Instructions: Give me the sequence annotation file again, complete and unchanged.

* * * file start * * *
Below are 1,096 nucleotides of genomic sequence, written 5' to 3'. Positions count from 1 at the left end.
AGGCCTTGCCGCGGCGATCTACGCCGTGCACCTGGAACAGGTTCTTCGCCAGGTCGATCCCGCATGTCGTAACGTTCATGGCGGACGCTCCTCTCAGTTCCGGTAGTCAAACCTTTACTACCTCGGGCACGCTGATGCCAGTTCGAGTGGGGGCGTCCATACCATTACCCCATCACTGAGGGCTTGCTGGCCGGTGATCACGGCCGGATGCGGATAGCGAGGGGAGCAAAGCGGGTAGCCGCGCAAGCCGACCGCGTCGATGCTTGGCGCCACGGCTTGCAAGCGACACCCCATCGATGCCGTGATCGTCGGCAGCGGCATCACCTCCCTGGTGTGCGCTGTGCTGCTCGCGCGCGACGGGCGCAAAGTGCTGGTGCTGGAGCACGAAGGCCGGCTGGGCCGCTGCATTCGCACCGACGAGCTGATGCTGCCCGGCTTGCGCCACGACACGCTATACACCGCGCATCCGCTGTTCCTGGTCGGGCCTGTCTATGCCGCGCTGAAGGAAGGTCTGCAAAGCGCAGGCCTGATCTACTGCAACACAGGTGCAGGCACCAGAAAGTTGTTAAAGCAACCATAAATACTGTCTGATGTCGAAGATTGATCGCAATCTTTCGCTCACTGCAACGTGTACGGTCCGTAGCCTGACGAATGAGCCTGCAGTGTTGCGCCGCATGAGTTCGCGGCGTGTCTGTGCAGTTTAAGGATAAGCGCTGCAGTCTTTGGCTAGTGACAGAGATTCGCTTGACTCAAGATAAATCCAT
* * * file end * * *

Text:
Below are 1,096 nucleotides of genomic sequence, written 5' to 3'. Positions count from 1 at the left end.
AGGCCTTGCCGCGGCGATCTACGCCGTGCACCTGGAACAGGTTCTTCGCCAGGTCGATCCCGCATGTCGTAACGTTCATGGCGGACGCTCCTCTCAGTTCCGGTAGTCAAACCTTTACTACCTCGGGCACGCTGATGCCAGTTCGAGTGGGGGCGTCCATACCATTACCCCATCACTGAGGGCTTGCTGGCCGGTGATCACGGCCGGATGCGGATAGCGAGGGGAGCAAAGCGGGTAGCCGCGCAAGCCGACCGCGTCGATGCTTGGCGCCACGGCTTGCAAGCGACACCCCATCGATGCCGTGATCGTCGGCAGCGGCATCACCTCCCTGGTGTGCGCTGTGCTGCTCGCGCGCGACGGGCGCAAAGTGCTGGTGCTGGAGCACGAAGGCCGGCTGGGCCGCTGCATTCGCACCGACGAGCTGATGCTGCCCGGCTTGCGCCACGACACGCTATACACCGCGCATCCGCTGTTCCTGGTCGGGCCTGTCTATGCCGCGCTGAAGGAAGGTCTGCAAAGCGCAGGCCTGATCTACTGCAACACAGGTGCAGGCACCAGAAAGTTGTTAAAGCAACCATAAATACTGTCTGATGTCGAAGATTGATCGCAATCTTTCGCTCACTGCAACGTGTACGGTCCGTAGCCTGACGAATGAGCCTGCAGTGTTGCGCCGCATGAGTTCGCGGCGTGTCTGTGCAGTTTAAGGATAAGCGCTGCAGTCTTTGGCTAGTGACAGAGATTCGCTTGACTCAAGATAAATCCAT